Sons of Anarchy star Ryan Hurst has joined The Walking Dead for the upcoming ninth season, EW has confirmed.
Warning: This article contains spoilers about Sunday’s episode of The Walking Dead, “A Certain Doom.”
The Whispering is pretty much over. And the big fella who liked to chant about being the end of the world finally met his end.
Beta and his herd of Whisperers and walkers seemed to have our heroes surrounded on Sunday’s episode of The Walking Dead, “A Certain Doom” (which was supposed to be the season 10 finale before being delayed by six months due to COVID-19; there will now be six additional season 10 episodes that will air in early 2021). But then a few survivors slipped out of the building. And them Lydia grabbed the backpack of supplies. And then, out of nowhere, “Burning Down the House” by Talking Heads was blaring. And then Beta found himself facing off against the two characters he hated most in the world: Negan and Daryl.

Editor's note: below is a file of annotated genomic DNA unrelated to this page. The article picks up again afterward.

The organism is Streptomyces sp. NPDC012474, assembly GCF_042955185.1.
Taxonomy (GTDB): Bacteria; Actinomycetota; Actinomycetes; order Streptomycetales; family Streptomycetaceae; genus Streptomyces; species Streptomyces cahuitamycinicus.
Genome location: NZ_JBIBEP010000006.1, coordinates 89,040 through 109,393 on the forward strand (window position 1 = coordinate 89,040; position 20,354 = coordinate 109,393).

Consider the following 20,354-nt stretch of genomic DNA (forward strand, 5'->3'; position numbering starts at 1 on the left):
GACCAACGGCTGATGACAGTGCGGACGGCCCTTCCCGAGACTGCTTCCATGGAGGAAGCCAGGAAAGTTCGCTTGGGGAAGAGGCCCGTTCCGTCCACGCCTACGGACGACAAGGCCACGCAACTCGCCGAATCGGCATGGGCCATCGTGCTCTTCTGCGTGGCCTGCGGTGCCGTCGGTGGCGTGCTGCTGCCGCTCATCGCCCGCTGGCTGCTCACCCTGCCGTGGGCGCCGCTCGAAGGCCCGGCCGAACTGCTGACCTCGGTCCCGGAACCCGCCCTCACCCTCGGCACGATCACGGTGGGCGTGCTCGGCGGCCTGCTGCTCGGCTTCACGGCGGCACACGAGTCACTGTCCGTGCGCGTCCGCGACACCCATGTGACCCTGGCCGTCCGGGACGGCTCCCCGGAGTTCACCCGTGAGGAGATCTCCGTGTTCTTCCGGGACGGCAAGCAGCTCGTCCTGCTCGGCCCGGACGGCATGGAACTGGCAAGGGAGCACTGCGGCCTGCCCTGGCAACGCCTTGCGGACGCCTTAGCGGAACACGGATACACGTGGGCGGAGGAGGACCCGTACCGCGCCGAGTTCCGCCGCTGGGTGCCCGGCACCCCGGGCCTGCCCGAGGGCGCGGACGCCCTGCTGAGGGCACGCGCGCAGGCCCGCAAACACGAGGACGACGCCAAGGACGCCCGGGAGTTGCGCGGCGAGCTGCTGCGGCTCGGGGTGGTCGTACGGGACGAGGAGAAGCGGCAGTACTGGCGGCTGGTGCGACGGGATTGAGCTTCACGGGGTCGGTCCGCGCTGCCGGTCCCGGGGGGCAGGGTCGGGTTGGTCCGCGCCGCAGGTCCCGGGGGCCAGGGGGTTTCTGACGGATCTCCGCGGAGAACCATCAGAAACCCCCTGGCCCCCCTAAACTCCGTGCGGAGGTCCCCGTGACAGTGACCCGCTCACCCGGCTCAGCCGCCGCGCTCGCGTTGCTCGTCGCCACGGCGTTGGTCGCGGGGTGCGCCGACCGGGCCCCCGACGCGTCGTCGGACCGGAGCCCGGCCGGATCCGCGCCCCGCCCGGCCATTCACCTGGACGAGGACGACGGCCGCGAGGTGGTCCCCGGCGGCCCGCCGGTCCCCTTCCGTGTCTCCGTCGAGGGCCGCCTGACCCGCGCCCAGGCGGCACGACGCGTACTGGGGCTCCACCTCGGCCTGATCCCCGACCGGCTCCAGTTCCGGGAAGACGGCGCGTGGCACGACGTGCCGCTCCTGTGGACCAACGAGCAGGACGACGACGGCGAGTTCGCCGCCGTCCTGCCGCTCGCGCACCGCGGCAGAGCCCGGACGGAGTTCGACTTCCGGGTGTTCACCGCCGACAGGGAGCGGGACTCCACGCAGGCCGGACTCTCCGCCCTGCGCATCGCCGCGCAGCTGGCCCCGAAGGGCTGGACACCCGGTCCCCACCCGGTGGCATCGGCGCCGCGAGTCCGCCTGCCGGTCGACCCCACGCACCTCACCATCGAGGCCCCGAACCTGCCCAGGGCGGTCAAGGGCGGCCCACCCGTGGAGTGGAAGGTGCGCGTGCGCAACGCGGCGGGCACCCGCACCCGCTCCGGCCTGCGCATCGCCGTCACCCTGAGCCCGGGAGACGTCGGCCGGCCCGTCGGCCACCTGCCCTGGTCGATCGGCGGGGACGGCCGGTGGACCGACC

Negan played the bait to lure Beta away from Lydia, and while blinded by his rage at the sight of the man who beheaded his beloved Alpha, Beta never saw Daryl, who announced his arrival by plunging two knives in the big fella’s eyes. As flashbacks of his journey with Alpha played in his mind, Beta surrendered himself to the herd.
The end of Beta also meant the end for Ryan Hurst, who played the baddie to creepy perfection. But does it mean that the actor and character are truly gone from The Walking Dead universe? We spoke to Hurst to get the inside scoop on his final episode, and whether it’s really a final goodbye from the franchise.
ENTERTAINMENT WEEKLY: So, Ryan, when and how did you find out about Beta’s demise?
RYAN HURST: Angela Kang let me know before we started shooting season 10 that they were going to kill the character. And we bumped around some ideas about how it was going to happen. She told me about Alpha’s death and how that was going to play out. And that there was some basic guidelines about how the rest of the story line was going to play out. And then as we went into shooting, Angela and Greg Nicotero were just so accommodating.